Clinical Negligence

Medical negligence & kidney damage, renal damage and a kidney transplant

By Graham Bell, Partner in Clinical Negligence.

The case of Cooper -v- Imperial College Healthcare NHS Trust [2012] involved a negligent failure to provide necessary treatment to a patient who was at risk of suffering permanent kidney damage.

Peter Cooper won an undisclosed seven figure sum for permanent damage to his kidneys, which eventually led to a transplant.

From early childhood, Peter Cooper had been disabled by Langerhans cell hystiocytosis and was later diagnosed with diabetes insipidus.  It is believed that he suffered moderate brain damage as a result of treatment for LCH, which at the time was very poorly understood.  A specialist referred him to the urology department at Hammersmith Hospital with an enlarged bladder and specifically drew attention to the risk of permanent damage to his kidneys.  Subsequent tests revealed a high pressure bladder.  Despite the risk of serious damage to the claimant’s kidneys, he was not seen by a consultant but by a different junior doctor on each occasion that he attended the hospital and he was not given appropriate treatment which would have involved either a catheter or surgery.  Nearly three years later he suffered acute renal failure.

He never fully recovered by rather suffered a protracted and catastrophic decline with numerous complications and surgical procedures, including use of a suprapubic catheter, MRSA, ileal conduit urinary diversion, bladder biopsy, surgical removal of bladder and prostate and many years of haemodialysis.  His general decline was superimposed on his underlying health problems and he suffered a significant loss of mobility leading to heavy wheelchair dependence.  Eventually, following a seven year wait, he underwent a kidney transplant which brought about a substantial improvement, although he never recovered to his pre-accident level of health.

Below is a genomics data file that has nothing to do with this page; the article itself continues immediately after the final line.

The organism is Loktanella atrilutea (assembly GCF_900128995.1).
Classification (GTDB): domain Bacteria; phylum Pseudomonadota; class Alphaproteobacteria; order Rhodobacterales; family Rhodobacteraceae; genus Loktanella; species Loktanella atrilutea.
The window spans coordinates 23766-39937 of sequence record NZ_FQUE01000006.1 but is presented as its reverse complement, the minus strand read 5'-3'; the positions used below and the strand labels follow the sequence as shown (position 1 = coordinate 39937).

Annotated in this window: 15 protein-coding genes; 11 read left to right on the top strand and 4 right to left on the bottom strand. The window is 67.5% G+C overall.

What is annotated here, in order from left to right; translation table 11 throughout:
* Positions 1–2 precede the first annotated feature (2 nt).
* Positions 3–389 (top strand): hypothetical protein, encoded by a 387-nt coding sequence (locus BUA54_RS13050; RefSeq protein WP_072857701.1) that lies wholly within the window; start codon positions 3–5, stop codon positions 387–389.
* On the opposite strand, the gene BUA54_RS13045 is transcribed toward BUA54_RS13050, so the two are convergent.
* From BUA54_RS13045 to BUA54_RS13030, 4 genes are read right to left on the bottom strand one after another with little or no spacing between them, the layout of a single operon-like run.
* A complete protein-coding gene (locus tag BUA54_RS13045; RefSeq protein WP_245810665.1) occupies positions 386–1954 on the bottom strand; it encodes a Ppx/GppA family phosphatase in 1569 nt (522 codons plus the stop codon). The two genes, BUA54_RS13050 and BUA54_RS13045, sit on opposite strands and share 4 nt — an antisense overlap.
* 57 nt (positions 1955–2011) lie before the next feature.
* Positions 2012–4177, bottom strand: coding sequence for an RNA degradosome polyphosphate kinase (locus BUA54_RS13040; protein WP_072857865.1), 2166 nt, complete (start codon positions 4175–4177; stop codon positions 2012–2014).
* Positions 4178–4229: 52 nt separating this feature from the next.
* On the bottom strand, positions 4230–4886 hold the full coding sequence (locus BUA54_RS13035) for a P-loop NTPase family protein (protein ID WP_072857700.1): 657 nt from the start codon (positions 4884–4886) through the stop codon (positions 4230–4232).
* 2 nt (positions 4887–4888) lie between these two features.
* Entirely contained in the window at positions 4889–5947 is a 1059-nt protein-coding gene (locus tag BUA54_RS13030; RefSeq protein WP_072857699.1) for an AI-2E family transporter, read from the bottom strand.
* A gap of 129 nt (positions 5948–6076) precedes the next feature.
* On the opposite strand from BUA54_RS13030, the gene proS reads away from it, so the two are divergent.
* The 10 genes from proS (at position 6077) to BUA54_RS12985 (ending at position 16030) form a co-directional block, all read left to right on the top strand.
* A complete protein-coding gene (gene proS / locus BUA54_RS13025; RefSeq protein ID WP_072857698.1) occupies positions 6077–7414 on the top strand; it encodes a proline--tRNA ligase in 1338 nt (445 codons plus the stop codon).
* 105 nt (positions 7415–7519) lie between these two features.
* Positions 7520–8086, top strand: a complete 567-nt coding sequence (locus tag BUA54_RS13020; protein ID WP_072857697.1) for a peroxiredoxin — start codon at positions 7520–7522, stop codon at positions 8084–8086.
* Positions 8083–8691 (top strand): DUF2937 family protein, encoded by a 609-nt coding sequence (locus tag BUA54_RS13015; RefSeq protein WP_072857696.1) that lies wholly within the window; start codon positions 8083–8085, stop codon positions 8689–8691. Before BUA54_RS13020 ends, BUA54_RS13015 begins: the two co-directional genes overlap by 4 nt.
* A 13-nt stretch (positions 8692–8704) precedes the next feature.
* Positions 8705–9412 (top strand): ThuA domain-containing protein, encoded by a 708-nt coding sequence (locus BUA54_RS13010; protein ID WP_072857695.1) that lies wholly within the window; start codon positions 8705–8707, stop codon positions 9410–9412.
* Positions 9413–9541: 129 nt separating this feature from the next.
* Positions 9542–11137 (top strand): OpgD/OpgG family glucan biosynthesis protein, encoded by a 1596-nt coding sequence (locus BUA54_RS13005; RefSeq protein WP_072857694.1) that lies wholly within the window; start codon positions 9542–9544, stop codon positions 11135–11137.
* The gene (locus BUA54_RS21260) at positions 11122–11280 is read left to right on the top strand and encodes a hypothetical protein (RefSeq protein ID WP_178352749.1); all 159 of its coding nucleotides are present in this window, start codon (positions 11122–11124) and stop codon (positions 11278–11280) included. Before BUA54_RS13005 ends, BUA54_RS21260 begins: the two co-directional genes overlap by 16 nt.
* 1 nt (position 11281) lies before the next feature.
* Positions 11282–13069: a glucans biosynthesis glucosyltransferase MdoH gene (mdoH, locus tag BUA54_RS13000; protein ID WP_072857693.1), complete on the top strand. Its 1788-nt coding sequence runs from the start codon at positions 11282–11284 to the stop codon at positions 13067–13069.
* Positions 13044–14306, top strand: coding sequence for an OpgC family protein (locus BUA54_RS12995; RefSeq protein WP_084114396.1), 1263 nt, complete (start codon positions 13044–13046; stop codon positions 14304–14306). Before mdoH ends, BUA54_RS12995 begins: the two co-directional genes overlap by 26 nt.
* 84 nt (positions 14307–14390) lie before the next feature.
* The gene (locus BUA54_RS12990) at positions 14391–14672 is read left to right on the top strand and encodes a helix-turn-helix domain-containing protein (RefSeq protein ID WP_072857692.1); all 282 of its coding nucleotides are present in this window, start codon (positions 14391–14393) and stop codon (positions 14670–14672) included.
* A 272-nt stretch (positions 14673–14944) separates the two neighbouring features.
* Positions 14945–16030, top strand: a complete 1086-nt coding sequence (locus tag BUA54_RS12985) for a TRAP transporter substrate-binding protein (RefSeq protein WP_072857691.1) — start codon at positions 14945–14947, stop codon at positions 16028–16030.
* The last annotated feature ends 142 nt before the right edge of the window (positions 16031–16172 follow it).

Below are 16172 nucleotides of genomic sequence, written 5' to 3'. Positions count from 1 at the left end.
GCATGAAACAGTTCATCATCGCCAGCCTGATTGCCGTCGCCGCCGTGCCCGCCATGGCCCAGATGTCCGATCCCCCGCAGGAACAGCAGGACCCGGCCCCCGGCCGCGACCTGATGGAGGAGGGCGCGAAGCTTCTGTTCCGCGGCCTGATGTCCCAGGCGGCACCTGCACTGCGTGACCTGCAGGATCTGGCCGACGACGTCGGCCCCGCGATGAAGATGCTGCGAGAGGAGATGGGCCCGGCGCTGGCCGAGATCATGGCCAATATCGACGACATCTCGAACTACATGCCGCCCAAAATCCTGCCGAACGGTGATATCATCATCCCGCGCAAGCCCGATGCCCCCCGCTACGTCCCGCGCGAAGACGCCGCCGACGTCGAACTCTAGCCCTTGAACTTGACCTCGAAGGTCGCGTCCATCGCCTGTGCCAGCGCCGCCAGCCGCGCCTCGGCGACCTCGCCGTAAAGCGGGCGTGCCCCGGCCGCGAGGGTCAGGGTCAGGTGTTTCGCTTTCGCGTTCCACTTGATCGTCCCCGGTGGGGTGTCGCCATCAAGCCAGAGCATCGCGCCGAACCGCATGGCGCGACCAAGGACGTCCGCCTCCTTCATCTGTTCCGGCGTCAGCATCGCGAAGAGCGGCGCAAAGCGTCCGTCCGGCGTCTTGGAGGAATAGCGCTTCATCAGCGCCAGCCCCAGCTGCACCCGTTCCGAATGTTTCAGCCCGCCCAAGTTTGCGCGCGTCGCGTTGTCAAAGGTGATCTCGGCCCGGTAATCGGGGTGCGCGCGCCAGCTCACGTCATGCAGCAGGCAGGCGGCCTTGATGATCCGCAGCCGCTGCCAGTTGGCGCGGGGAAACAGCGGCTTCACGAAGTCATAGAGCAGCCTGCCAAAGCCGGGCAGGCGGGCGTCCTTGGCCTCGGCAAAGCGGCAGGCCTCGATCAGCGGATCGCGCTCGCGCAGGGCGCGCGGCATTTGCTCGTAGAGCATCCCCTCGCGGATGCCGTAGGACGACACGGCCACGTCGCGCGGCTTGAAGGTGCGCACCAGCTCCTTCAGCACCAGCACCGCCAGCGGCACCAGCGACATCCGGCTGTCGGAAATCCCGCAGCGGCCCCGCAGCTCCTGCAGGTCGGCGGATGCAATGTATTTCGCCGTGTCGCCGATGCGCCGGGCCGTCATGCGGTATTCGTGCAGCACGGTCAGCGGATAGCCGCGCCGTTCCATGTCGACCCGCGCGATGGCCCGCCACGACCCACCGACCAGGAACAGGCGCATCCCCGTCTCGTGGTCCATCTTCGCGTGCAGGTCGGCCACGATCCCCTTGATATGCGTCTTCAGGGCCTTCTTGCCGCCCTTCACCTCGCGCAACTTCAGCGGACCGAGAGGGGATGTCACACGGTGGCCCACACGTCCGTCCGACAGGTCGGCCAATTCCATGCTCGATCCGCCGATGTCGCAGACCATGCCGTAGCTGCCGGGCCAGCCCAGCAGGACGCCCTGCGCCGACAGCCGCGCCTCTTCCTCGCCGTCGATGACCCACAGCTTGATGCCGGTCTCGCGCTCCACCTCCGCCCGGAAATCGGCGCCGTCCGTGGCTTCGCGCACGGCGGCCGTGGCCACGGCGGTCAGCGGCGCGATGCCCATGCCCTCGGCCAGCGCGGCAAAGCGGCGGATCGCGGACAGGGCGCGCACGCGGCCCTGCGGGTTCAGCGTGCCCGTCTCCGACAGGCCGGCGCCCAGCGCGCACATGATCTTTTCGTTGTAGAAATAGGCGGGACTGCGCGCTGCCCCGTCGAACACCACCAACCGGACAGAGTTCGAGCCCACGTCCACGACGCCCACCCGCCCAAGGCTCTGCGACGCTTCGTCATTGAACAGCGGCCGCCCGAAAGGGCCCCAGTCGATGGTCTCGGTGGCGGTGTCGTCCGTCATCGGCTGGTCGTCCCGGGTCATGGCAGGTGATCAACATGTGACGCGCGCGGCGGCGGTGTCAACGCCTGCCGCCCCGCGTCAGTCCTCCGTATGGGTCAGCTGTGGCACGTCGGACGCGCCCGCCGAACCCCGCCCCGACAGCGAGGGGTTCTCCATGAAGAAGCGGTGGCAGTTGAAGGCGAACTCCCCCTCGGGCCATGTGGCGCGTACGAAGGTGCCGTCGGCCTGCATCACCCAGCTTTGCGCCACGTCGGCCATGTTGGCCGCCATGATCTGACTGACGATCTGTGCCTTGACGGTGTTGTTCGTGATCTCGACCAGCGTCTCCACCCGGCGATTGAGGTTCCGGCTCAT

The hospital trust admitted that it should have been recognised that the claimant was in danger of suffering permanent kidney damage.  The trust went on to admit that it was negligent to fail to inform the claimant’s GP of the danger he was in and to fail to call the patient back following correspondence with a nurse continence manager.  It nonetheless, declined to admit liability.  In its defence, the hospital trust blamed the claimant’s family on the basis that they knew of the danger he was in (despite the absence of reference to such a warning in his medical records).  Its expert later asserted, on the flimsiest evidence, that the defendant had actually offered appropriate treatment which had been refused.

Following the exchange of experts’ reports, a settlement meeting took place at which the defendant offered a sum that was considered to represent the full value of the claimant’s case.  The settlement was subsequently approved by the High Court.

Peter Cooper’s mother said:

It was a real struggle to win justice for Pete.  We were deeply shocked and offended at being told that we were responsible for Pete’s injuries for ignoring medical advice.  We had the best lawyers and medical experts on Pete’s side, which is why we were able to win the case for him.    Although no sum of money could even truly compensate for the suffering he has endured, it has enabled the family to ensure Pete’s long term security and greatly enhanced the quality of his life.  We are very grateful to everyone who fought on Pete’s behalf and also to the High Court Judge for his very kind words at the final court hearing”.

Graham Bell said:

I have acted for few clients who have suffered quite as badly as Pete.  His own strength of character and family support carried him through.  I was surprised at the defendant’s line of argument which I always thought was very unlikely to succeed as a matter of law. However, the complexity of Pete’s underlying medical problems made calculating his loss unusually difficult”.

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